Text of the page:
Tuesday, January 13, 2009

Blue Tiger media

A few years ago an organization of Democrats that wanted to reengage the party in civic engagement sprung up in New York. They talked a lot about the club houses Democrats used to have and the concept of civic engagement. Democrats getting into the day-to-day business of their community.

Of course, that was a lot easier to do when patronage jobs were common in politics, but their point was well taken by me. Politics and being political is too removed from day-to-day, parties need to reengage the common.

Anyway, one of the the things the Blue Tigers didn't talk about (I think they're gone again, their website is down) is the old parties and their use of media. Many newspapers, especially pioneer newspapers during the first explosion of media in the early 1800s were extremely partisan:

By 1835 papers had spread to the Mississippi River and beyond, from Texas to St. Louis, throughout Ohio, Indiana, Illinois, Michigan, and into Wisconsin. These pioneer papers, poorly written, poorly printed, and partisan often beyond all reason, served a greater than a merely local purpose in sending weekly to the seat of government their hundreds of messages of good and evil report, of politics and trade, of weather and crops, that helped immeasurably to bind the farflung population into a nation. Every congressman wrote regularly to his own local paper; other correspondents were called upon for like service, and in some instances the country editors established extensive and reliable lines of intelligence; but most of them depended on the bundle of exchanges from Washington, Philadelphia, and New York, and reciprocally the city papers made good use of their country exchanges.
Holy cats, if that doesn't sound like the worst, most base description of blogs, I don't know what does. But, that doesn't really matter because it just shows that blogs are simply replicating an older form of media.

Lately, we've been talking about (here and here) the future economic nature of journalism. I think one of the futures is direct partisan support for partisan online publications. Think of a direct subsidy from Democrats to horsesass.org to subsidize coverage of the legislative session.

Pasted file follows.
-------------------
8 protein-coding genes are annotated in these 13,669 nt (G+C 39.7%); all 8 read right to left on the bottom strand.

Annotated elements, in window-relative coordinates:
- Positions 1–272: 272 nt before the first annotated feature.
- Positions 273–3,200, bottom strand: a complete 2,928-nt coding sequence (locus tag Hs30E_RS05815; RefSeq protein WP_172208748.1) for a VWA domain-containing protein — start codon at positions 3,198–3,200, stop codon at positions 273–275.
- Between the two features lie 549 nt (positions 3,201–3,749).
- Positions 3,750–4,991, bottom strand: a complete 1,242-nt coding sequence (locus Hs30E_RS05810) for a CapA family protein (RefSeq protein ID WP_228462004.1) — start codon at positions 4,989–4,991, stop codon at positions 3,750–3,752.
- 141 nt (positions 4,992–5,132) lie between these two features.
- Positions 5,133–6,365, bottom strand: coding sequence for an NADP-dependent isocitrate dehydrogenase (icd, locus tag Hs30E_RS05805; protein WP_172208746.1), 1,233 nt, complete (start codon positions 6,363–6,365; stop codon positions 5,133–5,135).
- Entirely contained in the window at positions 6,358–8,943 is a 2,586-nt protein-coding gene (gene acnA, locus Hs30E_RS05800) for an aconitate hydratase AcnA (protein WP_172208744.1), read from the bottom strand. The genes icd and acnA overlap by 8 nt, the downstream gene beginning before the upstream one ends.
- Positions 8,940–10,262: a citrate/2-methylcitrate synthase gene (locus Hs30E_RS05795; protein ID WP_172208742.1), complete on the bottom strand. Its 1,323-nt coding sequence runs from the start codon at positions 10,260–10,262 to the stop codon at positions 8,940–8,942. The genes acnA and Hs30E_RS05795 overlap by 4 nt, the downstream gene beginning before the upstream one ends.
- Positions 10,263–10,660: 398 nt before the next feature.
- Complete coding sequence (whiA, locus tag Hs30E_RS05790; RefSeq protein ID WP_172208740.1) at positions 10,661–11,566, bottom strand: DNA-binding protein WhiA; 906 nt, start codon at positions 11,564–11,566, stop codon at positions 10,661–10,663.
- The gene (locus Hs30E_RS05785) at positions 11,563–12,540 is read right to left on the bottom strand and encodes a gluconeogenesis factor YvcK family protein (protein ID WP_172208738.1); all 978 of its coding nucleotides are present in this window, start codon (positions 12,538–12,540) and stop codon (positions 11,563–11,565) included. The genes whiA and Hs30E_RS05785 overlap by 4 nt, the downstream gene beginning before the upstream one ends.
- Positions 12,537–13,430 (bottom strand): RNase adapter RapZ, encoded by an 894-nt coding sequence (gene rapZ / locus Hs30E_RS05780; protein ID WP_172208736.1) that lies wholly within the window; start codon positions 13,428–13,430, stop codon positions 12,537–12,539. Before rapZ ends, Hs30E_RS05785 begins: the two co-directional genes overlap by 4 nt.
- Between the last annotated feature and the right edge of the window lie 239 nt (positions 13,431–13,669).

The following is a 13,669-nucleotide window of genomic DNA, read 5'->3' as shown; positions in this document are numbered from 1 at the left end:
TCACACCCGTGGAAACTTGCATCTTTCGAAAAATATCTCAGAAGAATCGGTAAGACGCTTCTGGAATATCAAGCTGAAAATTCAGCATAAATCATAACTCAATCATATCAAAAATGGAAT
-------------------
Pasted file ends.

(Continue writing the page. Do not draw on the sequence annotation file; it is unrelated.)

I'm not sure it would ever occur to the actual party organization to subsidize a partisan journalist, especially since the thought of even starting their own blog was so foreign just a little while ago. But, it would be interesting to see as the old media outlets around town dry up, whether liberal and conservative donors start realizing there's going to be a vacuum there and that they can fill it with some good ol'partisan journalism.

3 comments:

Chad Lupkes said...

The main limitation I can see working against a party org being able to subsidize a partisan blog or other media outlet is the sheer cost. It's one thing to provide hosting and web screen space. It's another to do what really needs to be done, which is to pay a living wage to someone who does nothing but write. I'd love to see one of our party organizations like King County get enough membership support to literally hire a full time media person, to write a blog, write for local newspapers, be available for radio and TV spots, things like that. Show me the membership, or better help me build the membership, and we'll make it happen.

Jim Jekyll said...

Yeah, again the bitch is in the business model.

That's an interesting idea but I don't see it as "news" (while understanding that we are in the midst of redefining this right now). I still believe it takes an "independent" outlet, even a seemingly biased one, to rise above the level of a press release. Some of the best journalism in recent years come from publications with an obvious slant (Mother Jones and The Economist) and some of the worst (Fox News), the difference being the latter claims to be "objective."

But that doesn't forego the need for better partisan communication by any means and any organization not taking advantage of the ability to speak directly to their members through new media is falling way behind.

Specifically, wouldn't party machines be able to solicit segregated donations for this specific task, though? Wouldn't people be more interested in giving for a specific product? Hmm, not sure.

Good topic.

Emmett said...

@Chad: Goldy only asked for $15,000 to pay Josh Feit to cover the leg. I may be wrong, but that's not totally out of the question in terms of funding by a handful of political groups. Tim Eyman could fund that out of his office supplies.

In terms of form, this is from a comment I also posted at Olyost:

What would happen if the House/Senate Republican caucus stopped spending money on PIOs and media relations and just let all of their media staff be bloggers and citizen journalists.